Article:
How Much Did Trump Pay Cambridge Analytica? Denial Of Data Firm’s Involvement Doesn’t Add Up

Donald Trump’s campaign blatantly downplayed the role data firm Cambridge Analytics played in helping the president win last year and even ignored the campaign’s own boasts following the election after the firm was linked to a collusion effort with Russians.

Earlier this week, it was reported Cambridge Analytica’s top executive Alexander Nix directly reached out to WikiLeaks founder Julian Assange in an effort to get Democrat Hillary Clinton’s 33,000 missing emails, according to The Daily Beast.

WikiLeaks had been accused of receiving the damning Democratic National Committee emails from Russia, which posed another avenue for the president’s critics to lambast him with accusations of collusion with the Russians to secure the Oval Office.

Assange later confirmed Nix’s overture – made prior to Election Day last year – on Twitter but stated that WikiLeaks turned him down.

Michael Glassner, the executive director of Trump’s campaign, issued a statement to CNN that declared the Republican National Committee was solely responsible for the campaign’s analytics.

“Once President Trump secured the nomination in 2016, one of the most important decisions we made was to partner with the Republican National Committee on data analytics,” he said. “Leading into the election, the R.N.C. had invested in the most sophisticated data-targeting program in modern American history, which helped secure our victory in the fall. We were proud to have worked with the R.N.C. and its data experts and relied on them as our main source for data analytics.”

Glassner also flatly denied any other source played as crucial a role in data analysis when he added: “Any claims that voter data from any other source played a key role in the victory are false.”

The money trail and Kushner’s and Cambridge Analytics’ statements explain otherwise.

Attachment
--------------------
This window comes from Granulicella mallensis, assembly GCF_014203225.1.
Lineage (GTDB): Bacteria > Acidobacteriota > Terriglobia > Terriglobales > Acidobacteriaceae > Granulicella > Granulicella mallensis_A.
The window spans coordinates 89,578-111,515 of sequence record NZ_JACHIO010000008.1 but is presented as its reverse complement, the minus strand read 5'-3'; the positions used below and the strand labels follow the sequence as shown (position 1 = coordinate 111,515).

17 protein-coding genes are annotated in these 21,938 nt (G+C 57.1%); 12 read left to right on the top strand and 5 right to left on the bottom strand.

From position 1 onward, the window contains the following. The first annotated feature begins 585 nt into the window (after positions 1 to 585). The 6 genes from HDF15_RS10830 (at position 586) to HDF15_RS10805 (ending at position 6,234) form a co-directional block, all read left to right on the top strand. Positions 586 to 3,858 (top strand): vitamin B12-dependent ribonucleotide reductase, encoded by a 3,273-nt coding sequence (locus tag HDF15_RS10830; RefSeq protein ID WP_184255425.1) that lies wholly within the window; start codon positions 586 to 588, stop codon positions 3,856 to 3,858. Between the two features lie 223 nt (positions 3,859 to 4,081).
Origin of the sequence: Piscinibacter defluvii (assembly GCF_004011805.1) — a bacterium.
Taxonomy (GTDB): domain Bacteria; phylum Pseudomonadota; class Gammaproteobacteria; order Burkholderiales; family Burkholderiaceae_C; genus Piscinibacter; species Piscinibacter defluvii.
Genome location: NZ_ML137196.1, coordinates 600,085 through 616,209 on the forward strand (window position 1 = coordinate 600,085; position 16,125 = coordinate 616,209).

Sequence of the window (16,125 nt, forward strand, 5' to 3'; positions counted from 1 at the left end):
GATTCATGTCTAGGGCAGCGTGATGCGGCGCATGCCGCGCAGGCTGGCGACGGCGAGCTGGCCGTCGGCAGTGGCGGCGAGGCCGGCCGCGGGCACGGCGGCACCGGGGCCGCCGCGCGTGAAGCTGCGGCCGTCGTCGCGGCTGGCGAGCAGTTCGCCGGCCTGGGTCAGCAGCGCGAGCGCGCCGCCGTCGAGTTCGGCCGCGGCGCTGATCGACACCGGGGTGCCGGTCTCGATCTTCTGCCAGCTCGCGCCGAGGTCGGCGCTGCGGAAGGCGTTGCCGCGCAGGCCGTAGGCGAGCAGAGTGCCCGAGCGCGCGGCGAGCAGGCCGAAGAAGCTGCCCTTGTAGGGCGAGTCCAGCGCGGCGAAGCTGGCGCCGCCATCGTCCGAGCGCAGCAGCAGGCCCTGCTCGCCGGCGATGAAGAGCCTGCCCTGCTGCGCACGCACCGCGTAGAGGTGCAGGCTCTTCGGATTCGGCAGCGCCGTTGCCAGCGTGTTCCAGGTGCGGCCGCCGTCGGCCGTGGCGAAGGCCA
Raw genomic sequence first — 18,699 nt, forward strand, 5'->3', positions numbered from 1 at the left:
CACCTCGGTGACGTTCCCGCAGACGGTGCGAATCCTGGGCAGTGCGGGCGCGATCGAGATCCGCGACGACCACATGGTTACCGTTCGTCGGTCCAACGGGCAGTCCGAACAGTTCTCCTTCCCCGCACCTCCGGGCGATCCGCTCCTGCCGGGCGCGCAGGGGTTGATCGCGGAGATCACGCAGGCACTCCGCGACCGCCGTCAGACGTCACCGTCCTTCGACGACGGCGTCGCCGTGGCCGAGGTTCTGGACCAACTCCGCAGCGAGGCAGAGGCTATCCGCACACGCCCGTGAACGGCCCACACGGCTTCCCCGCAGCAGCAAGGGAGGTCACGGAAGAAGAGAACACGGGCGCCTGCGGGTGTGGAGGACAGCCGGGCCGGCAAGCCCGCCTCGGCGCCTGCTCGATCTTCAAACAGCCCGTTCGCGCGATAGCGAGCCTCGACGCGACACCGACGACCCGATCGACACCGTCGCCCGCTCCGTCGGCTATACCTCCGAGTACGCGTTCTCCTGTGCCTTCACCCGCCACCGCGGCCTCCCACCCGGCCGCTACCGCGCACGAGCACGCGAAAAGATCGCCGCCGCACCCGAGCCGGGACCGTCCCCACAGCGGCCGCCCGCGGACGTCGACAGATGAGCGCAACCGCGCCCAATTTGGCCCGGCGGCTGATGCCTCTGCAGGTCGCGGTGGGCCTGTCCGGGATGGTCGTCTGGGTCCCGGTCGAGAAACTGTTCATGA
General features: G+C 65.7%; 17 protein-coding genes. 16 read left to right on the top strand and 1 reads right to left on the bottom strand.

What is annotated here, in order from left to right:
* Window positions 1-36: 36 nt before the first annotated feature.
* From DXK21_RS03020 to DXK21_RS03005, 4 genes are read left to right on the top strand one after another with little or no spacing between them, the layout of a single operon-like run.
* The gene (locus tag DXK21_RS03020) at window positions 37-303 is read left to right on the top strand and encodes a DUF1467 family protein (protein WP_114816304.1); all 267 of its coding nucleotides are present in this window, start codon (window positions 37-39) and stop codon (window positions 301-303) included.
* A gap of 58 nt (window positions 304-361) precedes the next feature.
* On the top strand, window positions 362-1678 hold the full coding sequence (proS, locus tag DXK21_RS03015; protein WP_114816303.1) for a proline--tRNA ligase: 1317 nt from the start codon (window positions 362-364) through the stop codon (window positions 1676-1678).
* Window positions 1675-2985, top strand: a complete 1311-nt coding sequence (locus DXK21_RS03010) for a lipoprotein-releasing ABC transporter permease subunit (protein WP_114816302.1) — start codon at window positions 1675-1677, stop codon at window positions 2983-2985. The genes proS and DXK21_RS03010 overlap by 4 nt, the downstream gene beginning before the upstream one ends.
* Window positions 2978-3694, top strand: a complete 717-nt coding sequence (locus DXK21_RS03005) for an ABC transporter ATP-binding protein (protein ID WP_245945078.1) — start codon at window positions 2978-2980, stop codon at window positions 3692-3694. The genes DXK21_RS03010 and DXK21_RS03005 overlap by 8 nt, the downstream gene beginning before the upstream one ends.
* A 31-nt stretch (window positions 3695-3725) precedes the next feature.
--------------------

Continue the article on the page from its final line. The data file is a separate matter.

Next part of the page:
GettyImages-607814926 CEO of Cambridge Analytica Alexander Nix speaks at the 2016 Concordia Summit - Day 1 at Grand Hyatt New York on September 19, 2016 in New York City. Getty Images/Bryan Bedder

Indeed, the Trump campaign paid the UK-based firm backed by billionaire and heavy political donor Robert Mercer millions during the home stretch of the 2016 run, and following Trump’s victory current White House senior adviser and husband to Trump’s eldest daughter Jared Kushner thoroughly explained the operation and how much the campaign relied on it.

Cambridge Analytica also chimed in with a glowing statement touting its efforts in the campaign.

Firstly, the campaign money trail clearly showed Cambridge Analytica received big bucks from Donald Trump for President, the campaign’s main finance hub. Starting with an initial payment of $100,000 in July 2016, the firm took in more than $5.9 million in five payments total, including $5 million paid out in September 2016, according to FEC records.

The five expenditure descriptions from the Trump campaign’s FEC filings list the payments made for data management or data management services.

Fourteen days after the election in November, Kushner then adorned the cover of Forbes magazine and expounded on the data analytics program he headed up. He specifically said the work was meant to “complement the RNC’s data hub.”

"After the primary, we started ramping up because we knew that doing a national campaign is different than doing a primary campaign,” Kushner told Forbes. “That was when we formalized the system because we had to ramp up for digital fundraising. We brought in Cambridge Analytica. I called some of my friends from Silicon Valley who were some of the best digital marketers in the world. And I asked them how to scale this stuff. Doing it state by state is not that hard. But scaling is a very, very hard thing. They gave me a lot of their subcontractors and I built in Austin a data hub that would complement the RNC's data hub. ”

Even before Kushner’s comments, Cambridge Analytica’s top executive, Alexander Nix, boasted of his firm’s work for Trump. One day after Trump won.

“We are thrilled that our revolutionary approach to data-driven communications played such an integral part in President-election Donald Trump’s extraordinary win,” Nix said as part of a company statement.

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